August 9, 2011 by Irish Peloton
UCI World Championships selection criteria
The number of riders that each country are allowed to select to take part in the World Championships is most certainly not straightforward. So the following is an attempt to shed some light on how many riders Ireland can expect to bring to the World Championship road race in Copenhagen towards the end of September.
The criteria include UCI WorldTour rankings, each of the separate UCI Continental rankings, the number of riders contributing to a country’s points tally as well as a number of other odd exceptions and stipulations. I’ll ignore the criteria that don’t apply to Ireland and just stick to the ones that do.
OK, so firstly to the rankings from which the quota of riders is determined. There are two separate UCI rankings which can contribute to Ireland’s quota of riders. The WorldTour Rankings and the Europe Tour Rankings. Irish riders like David McCann have scored points on the Asia Tour this year which contributes to his individual ranking on that Tour. But Ireland, as a nation, can only rack up points on their home tour, which is the Europe Tour.
The WorldTour, as you would expect is made up of the world’s biggest races. If you think of a race that you would consider prestigious, it’s probably in there. So this includes the three Grand Tours, the five monument classics as well as other races like Paris-Nice, Tour de Suisse and Fléche Wallonne. In total, there are 27 events on the WorldTour calendar.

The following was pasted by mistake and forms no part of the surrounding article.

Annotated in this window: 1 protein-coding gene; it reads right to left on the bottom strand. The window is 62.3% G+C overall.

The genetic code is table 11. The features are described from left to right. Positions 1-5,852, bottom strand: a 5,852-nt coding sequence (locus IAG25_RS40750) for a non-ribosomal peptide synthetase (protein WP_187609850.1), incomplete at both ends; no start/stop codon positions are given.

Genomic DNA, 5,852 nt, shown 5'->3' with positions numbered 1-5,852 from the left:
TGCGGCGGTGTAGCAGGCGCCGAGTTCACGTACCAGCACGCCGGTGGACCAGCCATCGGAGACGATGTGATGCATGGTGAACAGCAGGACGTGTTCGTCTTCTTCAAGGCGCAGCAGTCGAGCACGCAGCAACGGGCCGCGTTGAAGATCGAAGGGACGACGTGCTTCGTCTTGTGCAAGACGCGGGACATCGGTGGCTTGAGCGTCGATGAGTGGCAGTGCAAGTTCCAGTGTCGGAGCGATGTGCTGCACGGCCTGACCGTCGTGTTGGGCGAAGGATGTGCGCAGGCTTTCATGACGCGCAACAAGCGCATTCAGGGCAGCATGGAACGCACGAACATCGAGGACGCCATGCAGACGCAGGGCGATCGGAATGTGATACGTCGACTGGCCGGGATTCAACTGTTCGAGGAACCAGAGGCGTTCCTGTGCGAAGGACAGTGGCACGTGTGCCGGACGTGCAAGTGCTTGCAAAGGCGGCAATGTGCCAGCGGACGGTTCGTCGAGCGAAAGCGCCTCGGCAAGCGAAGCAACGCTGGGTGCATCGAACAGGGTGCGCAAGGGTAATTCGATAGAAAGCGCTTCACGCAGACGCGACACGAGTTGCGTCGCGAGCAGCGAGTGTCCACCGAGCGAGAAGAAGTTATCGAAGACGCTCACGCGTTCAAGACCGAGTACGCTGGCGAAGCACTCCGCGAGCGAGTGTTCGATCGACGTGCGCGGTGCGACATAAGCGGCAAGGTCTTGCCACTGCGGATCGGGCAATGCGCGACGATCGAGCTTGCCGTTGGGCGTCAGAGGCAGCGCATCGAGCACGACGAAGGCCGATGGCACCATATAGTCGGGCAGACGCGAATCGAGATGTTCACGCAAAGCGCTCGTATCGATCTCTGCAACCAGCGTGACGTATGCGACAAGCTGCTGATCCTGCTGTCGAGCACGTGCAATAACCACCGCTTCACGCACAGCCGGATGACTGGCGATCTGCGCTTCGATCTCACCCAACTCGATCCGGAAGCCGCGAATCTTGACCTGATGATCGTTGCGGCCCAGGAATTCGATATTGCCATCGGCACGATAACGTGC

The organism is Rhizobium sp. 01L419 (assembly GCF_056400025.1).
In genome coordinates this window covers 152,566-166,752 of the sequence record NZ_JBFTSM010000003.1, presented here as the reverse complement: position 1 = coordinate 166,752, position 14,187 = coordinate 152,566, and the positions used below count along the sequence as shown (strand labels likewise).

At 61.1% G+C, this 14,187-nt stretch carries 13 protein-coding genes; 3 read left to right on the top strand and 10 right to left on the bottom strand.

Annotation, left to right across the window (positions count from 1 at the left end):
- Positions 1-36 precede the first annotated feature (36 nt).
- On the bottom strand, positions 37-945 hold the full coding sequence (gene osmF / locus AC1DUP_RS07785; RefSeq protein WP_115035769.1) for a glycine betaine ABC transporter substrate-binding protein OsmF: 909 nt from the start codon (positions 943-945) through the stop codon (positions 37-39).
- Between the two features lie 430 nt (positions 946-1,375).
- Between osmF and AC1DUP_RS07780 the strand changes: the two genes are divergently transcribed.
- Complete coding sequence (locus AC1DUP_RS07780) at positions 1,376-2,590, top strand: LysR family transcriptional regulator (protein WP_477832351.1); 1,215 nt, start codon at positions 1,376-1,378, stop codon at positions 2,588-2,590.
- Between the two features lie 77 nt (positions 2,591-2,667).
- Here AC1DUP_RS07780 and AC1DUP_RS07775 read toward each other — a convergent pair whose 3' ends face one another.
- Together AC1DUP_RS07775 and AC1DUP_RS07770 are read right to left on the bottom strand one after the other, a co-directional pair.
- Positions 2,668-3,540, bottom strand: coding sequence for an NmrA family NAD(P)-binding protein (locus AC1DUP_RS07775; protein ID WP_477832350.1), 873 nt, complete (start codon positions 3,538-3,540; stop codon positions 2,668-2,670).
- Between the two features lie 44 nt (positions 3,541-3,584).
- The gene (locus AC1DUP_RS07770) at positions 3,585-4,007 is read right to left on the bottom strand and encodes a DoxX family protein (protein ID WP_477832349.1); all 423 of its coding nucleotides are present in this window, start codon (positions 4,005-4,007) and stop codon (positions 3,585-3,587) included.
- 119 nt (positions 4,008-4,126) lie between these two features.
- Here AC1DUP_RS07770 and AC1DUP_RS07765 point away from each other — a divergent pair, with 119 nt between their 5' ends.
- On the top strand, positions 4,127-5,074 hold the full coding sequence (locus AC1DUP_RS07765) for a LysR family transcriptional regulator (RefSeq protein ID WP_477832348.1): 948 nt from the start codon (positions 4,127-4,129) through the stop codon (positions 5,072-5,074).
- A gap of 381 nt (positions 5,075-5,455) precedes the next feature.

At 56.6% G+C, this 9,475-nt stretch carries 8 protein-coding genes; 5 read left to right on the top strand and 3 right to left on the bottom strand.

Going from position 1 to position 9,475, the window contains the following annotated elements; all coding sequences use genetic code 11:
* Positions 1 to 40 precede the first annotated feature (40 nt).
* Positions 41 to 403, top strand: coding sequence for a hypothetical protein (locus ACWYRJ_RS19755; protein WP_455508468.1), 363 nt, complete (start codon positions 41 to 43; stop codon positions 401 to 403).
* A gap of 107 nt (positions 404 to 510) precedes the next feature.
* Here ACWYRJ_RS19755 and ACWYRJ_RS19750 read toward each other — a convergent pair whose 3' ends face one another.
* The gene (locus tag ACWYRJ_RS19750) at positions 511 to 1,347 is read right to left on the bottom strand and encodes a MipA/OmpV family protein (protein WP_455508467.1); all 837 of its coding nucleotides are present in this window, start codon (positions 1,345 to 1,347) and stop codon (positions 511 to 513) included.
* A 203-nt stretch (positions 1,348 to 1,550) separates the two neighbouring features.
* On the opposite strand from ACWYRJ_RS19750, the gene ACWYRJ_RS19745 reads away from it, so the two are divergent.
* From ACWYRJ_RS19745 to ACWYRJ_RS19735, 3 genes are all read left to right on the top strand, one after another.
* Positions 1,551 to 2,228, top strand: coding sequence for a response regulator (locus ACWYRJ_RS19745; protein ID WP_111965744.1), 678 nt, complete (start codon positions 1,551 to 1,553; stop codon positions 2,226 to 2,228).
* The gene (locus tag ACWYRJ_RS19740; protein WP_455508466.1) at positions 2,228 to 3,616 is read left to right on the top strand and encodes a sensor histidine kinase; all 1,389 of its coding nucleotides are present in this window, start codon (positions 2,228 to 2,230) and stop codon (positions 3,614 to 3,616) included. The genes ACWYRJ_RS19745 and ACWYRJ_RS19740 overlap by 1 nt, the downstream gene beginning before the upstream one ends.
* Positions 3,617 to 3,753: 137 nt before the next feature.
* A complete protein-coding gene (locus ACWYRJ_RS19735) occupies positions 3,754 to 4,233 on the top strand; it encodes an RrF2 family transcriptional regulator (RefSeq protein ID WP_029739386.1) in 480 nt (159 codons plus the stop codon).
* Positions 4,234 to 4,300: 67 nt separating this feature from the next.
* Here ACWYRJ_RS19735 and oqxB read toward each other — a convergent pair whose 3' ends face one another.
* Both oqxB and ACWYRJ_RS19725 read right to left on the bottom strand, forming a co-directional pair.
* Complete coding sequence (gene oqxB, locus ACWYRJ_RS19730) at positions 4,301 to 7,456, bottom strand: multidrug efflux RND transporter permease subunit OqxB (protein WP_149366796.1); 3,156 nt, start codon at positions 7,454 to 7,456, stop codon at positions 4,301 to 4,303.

The top teams in world cycling are known as ProTeams and there are 18 of them, all the usuals, Garmin-Cervelo, HTC-HighRoad, Team Sky, Liquigas etc. All of these teams take part in each of the 27 WorldTour events.
But in each of the events there are also a number of wildcard places allocated to non-WorldTour teams.
So even though there are 18 ProTeams, there have actually been 40 teams in total that have taken part in one or more WorldTour events this year. But one of the odd conditions here is that only riders on one of the 18 ProTeams can score WorldTour ranking points.
For instance, Thomas Voeckler riders for the non-WorldTour Team Europcar. This team were invited to the Tour de France as a wildcard, consequently Voeckler’s performance in the Tour counted for nothing towards France’s World Championship rider quota because he cannot accrue points in the WorldTour, of which the Tour de France is a part.
Conversely, some ProTeams often get invited to non-WorldTour events. If the race is in Europe and not part of the WorldTour then it is usually part of the Europe Tour. Riders on ProTeams cannot score points towards the Europe Tour ranking.
So again, by way of example, Frank Schleck won the Criterium International race back in March, but because he was part of the ProTeam Leopard-Trek, he was ineligible to score Europe Tour points and therefore his performance there did not contribute toward Luxembourg’s chances of getting a higher quota of riders at the World Championsips.
So each Irish rider on a ProTeam can contribute to Ireland’s points tally in the WorldTour ranking by scoring points in WorldTour races. And each Irish rider on a non-ProTeam can contribute to Ireland’s points tally in the Europe Tour ranking by scoring points in Europe Tour races.